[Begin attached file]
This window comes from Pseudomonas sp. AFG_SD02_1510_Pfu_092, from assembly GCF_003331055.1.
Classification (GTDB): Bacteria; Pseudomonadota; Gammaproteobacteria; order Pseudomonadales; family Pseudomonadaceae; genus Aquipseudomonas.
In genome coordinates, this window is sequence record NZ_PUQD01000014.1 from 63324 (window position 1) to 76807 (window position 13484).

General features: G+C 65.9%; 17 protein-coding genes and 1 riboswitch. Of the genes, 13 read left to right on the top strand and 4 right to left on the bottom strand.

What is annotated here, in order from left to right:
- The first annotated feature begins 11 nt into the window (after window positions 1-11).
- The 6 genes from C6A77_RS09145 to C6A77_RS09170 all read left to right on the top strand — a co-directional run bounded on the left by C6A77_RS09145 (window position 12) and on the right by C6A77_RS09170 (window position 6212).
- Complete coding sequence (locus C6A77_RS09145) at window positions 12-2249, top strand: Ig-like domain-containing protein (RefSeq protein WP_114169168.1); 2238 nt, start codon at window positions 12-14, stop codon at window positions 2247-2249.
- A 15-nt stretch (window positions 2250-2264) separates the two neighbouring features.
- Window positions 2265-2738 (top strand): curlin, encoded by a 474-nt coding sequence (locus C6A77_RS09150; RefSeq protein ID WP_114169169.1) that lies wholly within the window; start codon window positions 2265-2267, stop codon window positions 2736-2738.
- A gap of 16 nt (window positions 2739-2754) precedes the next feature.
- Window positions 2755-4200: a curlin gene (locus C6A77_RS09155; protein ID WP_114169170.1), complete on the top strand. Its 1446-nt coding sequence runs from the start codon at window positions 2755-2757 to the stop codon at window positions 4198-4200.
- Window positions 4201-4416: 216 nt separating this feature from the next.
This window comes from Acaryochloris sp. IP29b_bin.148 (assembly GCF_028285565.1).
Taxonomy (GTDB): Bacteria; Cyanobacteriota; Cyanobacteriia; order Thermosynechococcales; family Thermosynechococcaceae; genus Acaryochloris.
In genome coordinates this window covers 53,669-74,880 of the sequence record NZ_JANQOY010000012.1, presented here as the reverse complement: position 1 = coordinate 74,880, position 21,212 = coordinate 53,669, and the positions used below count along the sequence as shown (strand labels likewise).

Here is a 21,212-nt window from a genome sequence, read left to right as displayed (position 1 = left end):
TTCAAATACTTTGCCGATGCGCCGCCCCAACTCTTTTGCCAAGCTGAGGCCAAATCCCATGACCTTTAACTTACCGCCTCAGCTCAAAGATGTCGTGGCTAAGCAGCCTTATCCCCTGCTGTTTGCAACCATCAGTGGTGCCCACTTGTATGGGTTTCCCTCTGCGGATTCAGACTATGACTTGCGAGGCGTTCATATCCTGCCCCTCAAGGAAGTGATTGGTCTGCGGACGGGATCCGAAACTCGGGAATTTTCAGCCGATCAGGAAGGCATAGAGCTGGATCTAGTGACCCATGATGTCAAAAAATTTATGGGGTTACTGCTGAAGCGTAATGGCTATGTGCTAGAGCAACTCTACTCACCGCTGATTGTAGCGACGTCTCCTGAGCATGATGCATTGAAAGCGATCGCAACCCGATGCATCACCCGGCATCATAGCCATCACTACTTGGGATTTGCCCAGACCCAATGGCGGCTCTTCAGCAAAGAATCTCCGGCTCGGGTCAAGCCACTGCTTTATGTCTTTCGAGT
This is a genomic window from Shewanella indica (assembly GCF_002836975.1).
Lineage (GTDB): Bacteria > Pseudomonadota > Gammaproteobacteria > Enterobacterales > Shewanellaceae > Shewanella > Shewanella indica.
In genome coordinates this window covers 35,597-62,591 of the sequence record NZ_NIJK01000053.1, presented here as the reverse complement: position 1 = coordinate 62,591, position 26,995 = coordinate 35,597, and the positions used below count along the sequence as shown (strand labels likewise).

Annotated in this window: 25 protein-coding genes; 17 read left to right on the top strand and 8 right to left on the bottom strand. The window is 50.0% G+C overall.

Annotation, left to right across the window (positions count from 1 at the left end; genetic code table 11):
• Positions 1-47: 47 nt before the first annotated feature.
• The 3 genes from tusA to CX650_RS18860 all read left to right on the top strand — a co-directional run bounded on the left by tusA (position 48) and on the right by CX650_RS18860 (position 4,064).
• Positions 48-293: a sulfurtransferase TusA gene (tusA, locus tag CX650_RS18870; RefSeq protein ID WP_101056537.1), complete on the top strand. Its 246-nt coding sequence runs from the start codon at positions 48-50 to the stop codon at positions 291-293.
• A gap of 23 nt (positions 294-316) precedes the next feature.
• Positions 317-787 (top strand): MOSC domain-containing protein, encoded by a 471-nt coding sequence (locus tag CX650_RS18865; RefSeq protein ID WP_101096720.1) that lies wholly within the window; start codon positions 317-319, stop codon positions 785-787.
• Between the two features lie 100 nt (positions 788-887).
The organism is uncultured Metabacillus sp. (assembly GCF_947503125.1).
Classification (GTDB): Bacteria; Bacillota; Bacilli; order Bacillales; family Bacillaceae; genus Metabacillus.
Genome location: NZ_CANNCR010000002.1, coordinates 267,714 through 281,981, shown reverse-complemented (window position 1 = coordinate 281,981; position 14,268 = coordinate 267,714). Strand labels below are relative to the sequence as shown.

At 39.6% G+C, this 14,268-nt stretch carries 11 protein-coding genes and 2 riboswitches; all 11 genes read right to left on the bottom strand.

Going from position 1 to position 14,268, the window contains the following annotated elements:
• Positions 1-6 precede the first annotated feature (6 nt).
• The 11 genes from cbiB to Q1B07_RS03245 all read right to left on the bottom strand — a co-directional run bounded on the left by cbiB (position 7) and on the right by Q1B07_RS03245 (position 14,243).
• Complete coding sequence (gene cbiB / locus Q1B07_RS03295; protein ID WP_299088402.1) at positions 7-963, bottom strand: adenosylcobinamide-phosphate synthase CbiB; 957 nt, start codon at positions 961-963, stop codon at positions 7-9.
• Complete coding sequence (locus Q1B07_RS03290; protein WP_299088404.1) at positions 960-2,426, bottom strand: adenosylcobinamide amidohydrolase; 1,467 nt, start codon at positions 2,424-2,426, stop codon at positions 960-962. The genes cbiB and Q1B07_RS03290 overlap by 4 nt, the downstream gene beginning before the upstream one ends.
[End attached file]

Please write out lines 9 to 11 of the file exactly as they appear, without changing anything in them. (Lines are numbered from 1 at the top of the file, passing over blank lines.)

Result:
- A 15-nt stretch (window positions 2250-2264) separates the two neighbouring features.
- Window positions 2265-2738 (top strand): curlin, encoded by a 474-nt coding sequence (locus C6A77_RS09150; RefSeq protein ID WP_114169169.1) that lies wholly within the window; start codon window positions 2265-2267, stop codon window positions 2736-2738.
- A gap of 16 nt (window positions 2739-2754) precedes the next feature.